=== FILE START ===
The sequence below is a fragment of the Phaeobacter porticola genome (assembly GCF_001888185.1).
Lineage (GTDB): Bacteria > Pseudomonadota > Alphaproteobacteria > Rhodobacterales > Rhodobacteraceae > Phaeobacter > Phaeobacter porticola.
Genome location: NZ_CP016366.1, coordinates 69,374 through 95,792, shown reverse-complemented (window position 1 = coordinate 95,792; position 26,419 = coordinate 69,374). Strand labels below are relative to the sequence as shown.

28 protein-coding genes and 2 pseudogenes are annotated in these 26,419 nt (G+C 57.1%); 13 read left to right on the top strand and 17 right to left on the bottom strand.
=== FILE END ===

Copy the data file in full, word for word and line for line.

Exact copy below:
The sequence below is a fragment of the Phaeobacter porticola genome (assembly GCF_001888185.1).
Lineage (GTDB): Bacteria > Pseudomonadota > Alphaproteobacteria > Rhodobacterales > Rhodobacteraceae > Phaeobacter > Phaeobacter porticola.
Genome location: NZ_CP016366.1, coordinates 69,374 through 95,792, shown reverse-complemented (window position 1 = coordinate 95,792; position 26,419 = coordinate 69,374). Strand labels below are relative to the sequence as shown.

28 protein-coding genes and 2 pseudogenes are annotated in these 26,419 nt (G+C 57.1%); 13 read left to right on the top strand and 17 right to left on the bottom strand.